Working toward a quality education for all.

In Celebration of Humanity

by Kylie Barker, 

by Kylie Barker, EDGE 

We love sharing stories of kids like Suhbat, who came to our center and spent time laughing and playing and working through the trauma of being displaced by ISIS through art and character building lessons.

We love talking about Shilan, and how our work was provoking her family to think through issues of respect and forgiveness.

EDGE volunteers waving We get excited to share stories about how the teenagers who came to our classes were inspired to study together and felt more confident going into their exam sessions.

But, there’s another group that needs to have their story told. Another group without whom none of those other stories would exist.

In light of International Humanitarian Day on August 19th, we want to share the story of volunteers and staff who work tirelessly with little reward other than knowing that they are making a difference. Volunteers who two years ago had such an influx of people into their town that their population tripled in size.

If we are honest, the host communities in areas of conflict and displacement have every right and reason to be frustrated at the extra burden that thousands upon thousands of displaced people put on their community. They come in, and take up real estate, government funds, and cultural capital. They vie in line for school seats and basic pantry staples. They bring an abundance of sorrow and grief, and the citizens who have been consistently working hard are expected to shoulder the extra weight.

And yet, in our experience, time and again, we see volunteers from the host community stepping up and giving hours of time to Volunteers at EDGE the displaced kids. They come to us with idea after idea of ways they could do more, ways they could reach even more kids and make their time even more effective.

At EDGE we’ve developed the theme of Pop-Up Love, loving who we can where we are. This Pop-Up Love is nothing grand, it’s the little things.

It’s Zirak who meets with architects and town leaders to find out why and how we can remedy the fact that more than 280 kids are living in a village with no school.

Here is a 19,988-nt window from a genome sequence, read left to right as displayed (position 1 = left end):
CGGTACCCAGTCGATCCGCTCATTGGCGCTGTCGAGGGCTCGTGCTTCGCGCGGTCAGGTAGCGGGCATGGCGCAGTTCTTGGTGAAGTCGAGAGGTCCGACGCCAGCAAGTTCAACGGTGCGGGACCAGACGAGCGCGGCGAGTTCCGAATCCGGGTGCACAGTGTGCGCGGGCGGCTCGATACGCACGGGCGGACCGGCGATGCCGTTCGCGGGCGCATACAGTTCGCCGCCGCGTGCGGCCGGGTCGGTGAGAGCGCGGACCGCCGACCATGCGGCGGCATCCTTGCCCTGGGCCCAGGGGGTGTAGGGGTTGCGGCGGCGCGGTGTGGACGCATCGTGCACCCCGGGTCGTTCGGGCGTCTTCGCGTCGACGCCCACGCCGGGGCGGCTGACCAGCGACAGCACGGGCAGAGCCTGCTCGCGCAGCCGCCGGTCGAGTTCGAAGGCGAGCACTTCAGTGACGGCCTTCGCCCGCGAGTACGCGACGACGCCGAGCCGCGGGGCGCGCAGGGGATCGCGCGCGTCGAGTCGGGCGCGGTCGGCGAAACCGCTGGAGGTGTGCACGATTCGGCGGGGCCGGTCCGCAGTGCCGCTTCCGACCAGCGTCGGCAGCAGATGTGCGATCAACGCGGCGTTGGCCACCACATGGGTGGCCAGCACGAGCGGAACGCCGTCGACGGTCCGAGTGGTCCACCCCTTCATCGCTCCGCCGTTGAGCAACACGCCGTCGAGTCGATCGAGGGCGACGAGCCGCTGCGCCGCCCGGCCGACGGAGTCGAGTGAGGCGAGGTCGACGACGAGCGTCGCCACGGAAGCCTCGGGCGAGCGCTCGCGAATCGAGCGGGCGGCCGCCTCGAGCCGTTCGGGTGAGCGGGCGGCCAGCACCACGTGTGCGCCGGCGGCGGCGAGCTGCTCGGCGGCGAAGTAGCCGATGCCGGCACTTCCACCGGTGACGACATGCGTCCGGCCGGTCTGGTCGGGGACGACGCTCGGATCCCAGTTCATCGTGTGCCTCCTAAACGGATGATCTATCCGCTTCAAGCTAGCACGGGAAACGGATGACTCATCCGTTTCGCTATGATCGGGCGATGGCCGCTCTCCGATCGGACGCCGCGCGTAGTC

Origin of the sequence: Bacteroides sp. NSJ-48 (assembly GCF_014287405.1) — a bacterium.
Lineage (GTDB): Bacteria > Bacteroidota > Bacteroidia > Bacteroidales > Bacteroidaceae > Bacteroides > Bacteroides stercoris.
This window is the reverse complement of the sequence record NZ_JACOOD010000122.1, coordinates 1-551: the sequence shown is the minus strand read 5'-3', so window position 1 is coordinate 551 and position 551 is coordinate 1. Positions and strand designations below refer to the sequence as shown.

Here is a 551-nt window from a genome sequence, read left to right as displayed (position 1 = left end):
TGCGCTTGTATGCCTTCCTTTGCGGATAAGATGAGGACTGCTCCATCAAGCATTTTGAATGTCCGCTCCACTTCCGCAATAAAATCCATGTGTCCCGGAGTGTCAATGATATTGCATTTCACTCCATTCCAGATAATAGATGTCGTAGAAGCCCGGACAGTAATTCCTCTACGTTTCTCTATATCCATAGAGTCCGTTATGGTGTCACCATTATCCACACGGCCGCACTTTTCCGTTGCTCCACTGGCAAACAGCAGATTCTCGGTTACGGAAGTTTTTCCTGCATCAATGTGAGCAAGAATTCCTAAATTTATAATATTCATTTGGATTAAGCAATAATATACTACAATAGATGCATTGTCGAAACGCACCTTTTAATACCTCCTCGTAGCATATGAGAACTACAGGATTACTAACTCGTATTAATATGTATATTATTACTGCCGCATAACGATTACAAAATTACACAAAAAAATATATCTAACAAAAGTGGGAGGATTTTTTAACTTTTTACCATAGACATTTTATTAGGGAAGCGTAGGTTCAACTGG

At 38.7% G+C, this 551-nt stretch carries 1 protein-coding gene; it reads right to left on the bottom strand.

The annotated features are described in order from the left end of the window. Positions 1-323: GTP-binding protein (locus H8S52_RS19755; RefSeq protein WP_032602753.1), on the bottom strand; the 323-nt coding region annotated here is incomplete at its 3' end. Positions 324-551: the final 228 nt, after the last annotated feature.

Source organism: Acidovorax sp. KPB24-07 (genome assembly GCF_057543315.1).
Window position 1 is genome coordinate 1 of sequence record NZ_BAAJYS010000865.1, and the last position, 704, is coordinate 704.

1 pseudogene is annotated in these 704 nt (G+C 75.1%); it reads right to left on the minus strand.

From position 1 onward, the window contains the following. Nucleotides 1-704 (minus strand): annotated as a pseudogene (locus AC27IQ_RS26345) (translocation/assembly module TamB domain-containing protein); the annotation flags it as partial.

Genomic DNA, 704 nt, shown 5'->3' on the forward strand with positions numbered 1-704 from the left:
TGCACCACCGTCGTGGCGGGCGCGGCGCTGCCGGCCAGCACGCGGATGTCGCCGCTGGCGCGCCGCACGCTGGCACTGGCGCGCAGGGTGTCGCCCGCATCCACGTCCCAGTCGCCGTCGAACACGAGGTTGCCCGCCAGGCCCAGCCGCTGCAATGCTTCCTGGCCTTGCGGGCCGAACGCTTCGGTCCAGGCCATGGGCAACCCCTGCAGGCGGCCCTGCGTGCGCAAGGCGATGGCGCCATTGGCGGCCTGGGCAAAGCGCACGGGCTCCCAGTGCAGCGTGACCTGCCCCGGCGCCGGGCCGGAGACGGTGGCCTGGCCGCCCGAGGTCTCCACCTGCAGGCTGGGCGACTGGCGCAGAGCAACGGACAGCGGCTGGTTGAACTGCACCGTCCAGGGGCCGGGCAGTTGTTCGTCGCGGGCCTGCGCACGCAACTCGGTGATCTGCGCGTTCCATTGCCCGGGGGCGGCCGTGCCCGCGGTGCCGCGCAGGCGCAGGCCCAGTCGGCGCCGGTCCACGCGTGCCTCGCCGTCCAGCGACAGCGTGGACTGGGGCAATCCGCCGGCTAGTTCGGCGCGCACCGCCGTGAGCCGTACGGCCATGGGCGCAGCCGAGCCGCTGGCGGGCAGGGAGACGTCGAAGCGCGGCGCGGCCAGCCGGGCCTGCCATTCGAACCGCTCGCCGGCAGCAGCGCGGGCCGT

It’s Sami who plans lessons around themes of ethics to make sure that the kids are not only learning essential academic skills, but also essential social skills, to help them adapt and succeed in their community.

It’s Wareen who develops lessons around art that will help the children not only laugh and smile for a bright two hours, but will press them to think through what has happened to them, to determine that it will not define them, and to find hope and beauty on the other side of pain.

It’s so many more who we have seen rally behind our cry that education can indeed make a difference, education can build a more peaceful nation!

an EDGE volunteer reads with a little girlI always stand in awe as I see photos come through my screen of how many volunteers have attached themselves to EDGE, and though we are small and with limited funds, they eagerly ask to do more.

They are young people who have seen the benefit of education in their lives, and live to see that ring true for others as well.

Thinking of all the great humanitarians and their work around the world, I could not be more proud to stand with these volunteers, these champions of education and humanity, in Shariya, Northern Iraq.

May they inspire us all to love who we can, where we are.

Kylie Barker is the Educational Director at EDGE Institute 

EDGE is a small NGO based in Washington DC and currently operating in Kurdistan, Northern Iraq. We work on Global Education Development and Education in Emergencies. Our primary work in Iraq at the moment is running the Haven Center, which is serving more than 50 displaced kids this summer with basic education and art therapy. We are also running English and Computer courses for youth in the displaced and host community. If it were up to our volunteers, we would have built a school and be running about ten other programs right now, but that will have to wait until we convince more people that education does indeed change the world.

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